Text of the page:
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It was an emotional day for many, as we felt for the Andrews family and railed at the injustice and stupidity of any government allowing this to happen.

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Please follow the ongoing battle and progress of negotiations for heritage listing on Facebook. 

Good management at Gloucester

agl-1In mid-December last year, after AGL had fracked the four wells at their Waukivory Pilot CSG project at Gloucester, the Protectors Camp that I was visiting went into recess, but not before one intrepid protector followed the tankers carrying the contaminated wastewater to find out what they were doing with it, as AGL had not replied to questions about this. She followed them to Newcastle, where Hunter Water had forbidden AGL to bring the stuff.

Of course it wasn’t AGL’s fault that it got dumped in the Hunter sewerage system; it was the contractor’s.

Although Hunter Water had directed AGL not to even use a Hunter contractor…

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So began a lovely series of revelations as to how AGL run their show and how low is the standard of what this industry calls ‘world class regulation’.

I have often repeated what the industry admitted in 2011, that ‘good management could minimise the risks of water contamination, but never eliminate them’.

Here’s the latest run of reasons why Groundswell Gloucester’s 2014 pre-fracking 79-page advice to government, ‘Exposing the Risks’, ought to have been heeded. ‘Good management’ is NOT what has happened at Gloucester.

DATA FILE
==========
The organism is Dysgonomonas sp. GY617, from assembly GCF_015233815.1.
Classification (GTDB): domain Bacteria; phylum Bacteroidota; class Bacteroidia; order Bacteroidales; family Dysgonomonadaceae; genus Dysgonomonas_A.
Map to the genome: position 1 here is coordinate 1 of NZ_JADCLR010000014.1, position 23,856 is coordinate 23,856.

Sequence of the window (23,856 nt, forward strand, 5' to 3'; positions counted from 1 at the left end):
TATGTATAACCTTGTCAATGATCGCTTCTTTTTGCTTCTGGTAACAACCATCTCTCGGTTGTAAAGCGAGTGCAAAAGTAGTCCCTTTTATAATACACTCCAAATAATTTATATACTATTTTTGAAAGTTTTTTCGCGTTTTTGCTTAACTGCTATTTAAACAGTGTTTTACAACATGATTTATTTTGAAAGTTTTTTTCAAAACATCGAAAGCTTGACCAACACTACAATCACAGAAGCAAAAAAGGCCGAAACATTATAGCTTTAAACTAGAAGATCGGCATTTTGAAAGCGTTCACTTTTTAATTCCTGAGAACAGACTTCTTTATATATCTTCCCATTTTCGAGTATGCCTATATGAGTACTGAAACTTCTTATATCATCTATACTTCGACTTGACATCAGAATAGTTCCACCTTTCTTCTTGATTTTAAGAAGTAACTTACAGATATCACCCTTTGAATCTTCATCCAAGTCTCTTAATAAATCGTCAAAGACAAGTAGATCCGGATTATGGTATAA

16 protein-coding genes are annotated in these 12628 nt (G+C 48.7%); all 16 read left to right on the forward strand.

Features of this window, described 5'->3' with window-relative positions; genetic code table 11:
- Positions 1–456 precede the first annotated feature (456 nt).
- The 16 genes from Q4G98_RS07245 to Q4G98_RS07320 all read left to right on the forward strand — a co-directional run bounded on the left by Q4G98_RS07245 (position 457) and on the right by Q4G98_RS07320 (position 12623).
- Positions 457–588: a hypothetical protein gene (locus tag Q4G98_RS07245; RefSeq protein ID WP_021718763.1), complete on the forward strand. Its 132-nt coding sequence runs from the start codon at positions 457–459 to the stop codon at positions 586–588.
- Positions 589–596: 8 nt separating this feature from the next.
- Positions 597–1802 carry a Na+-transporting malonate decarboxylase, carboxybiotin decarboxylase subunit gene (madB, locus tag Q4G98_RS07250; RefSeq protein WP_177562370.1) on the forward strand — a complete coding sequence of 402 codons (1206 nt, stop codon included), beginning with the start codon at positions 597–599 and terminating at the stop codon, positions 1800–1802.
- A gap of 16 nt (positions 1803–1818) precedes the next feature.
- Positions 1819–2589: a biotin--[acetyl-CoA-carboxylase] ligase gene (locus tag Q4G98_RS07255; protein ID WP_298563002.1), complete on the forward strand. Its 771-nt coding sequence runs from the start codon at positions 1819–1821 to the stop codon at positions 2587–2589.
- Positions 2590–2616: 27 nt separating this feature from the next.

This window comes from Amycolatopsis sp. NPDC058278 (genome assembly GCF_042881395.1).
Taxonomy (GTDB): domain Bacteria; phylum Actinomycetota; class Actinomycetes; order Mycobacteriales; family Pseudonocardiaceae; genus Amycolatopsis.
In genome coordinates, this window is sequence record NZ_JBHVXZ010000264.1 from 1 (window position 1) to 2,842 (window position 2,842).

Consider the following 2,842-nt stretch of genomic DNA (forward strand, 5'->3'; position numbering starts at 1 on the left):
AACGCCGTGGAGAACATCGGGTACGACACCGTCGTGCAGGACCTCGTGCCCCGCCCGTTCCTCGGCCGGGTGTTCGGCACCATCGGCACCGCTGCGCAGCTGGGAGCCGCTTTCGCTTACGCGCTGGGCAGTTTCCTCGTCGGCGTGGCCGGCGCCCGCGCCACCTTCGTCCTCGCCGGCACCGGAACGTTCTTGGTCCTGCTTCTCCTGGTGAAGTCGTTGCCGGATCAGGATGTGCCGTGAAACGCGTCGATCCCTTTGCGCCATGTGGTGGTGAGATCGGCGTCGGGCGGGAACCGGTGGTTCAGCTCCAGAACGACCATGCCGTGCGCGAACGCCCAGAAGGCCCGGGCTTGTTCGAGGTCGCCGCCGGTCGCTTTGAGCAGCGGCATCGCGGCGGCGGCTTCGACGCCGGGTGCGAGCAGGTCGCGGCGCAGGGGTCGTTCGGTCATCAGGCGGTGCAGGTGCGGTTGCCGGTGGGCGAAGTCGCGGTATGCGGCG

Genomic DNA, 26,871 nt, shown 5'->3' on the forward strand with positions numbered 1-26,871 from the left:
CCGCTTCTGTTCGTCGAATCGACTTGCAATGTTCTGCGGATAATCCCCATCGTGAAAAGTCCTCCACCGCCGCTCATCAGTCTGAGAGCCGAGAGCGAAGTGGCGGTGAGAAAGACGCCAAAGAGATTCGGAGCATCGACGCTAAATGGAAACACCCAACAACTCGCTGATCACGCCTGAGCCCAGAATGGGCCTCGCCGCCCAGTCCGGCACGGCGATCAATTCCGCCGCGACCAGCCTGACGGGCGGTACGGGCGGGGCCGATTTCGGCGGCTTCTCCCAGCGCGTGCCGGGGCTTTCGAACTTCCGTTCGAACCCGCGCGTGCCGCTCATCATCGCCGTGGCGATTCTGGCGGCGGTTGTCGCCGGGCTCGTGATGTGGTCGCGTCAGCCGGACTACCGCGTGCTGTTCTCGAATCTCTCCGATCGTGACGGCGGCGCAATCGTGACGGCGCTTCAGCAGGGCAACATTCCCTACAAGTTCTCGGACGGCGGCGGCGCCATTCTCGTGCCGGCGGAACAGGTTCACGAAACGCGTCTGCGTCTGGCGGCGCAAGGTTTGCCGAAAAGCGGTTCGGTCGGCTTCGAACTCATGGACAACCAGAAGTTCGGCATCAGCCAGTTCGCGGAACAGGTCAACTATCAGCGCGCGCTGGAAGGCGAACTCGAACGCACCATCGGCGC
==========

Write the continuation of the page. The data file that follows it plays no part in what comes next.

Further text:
During the fracking, it was discovered that AGL was using a radioactive element, Caesium-137, to measure the density of fracturing fluid. This had not been part of the approval process. Trust us, we’re a gas company??

Then two fracking chemicals, Tolcide and Monoethanolamine, indicators of likely other chemicals, were found in groundwater.

AGL’s licence requires zero presence of these chemicals. AGL knew that zero limit was exceeded in November, yet they kept fracking and didn’t tell the EPA until Jan 15.

Professor Philip Pells has said all along that at Gloucester there is a high risk of an environmental disaster. He considered it likely that fracking would connect the coal seam’s polluted water with the beneficial shallow aquifers. ‘Adaptive management’ is what AGL was approved to use, to ‘suck it and see’; which always meant it would be too late to do anything after the disaster occurs, as it has.

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Then AGL admitted large fluctuations of groundwater levels at its monitoring bores; they don’t admit fracking is the fault but levels at one bore varied as much as 7.8 metres during the fracking and 3.5 metres after it.

Next they found toxic BTEX chemicals in flowback water at two of the wells and an above-ground storage tank. AGL discovered the chemicals on January 15, but only reported them to the EPA almost two weeks later.

Associate Professor Stuart Khan, from the University of NSW, says while the four main BTEX chemicals — benzene, toluene, ethylbenzene and three forms of xylene — occur naturally in coal seams no one wants them turning up in drinking water. Benzene is a known carcinogen and Australian drinking water guidelines restrict it to one part per billion. 

AGL denies using BTEX in its fracking. ‘The reported concentration of 555 [parts per billion of BTEX for one AGL sample] is very high and probably the highest concentration I have heard of in environmental water,” Dr Khan said.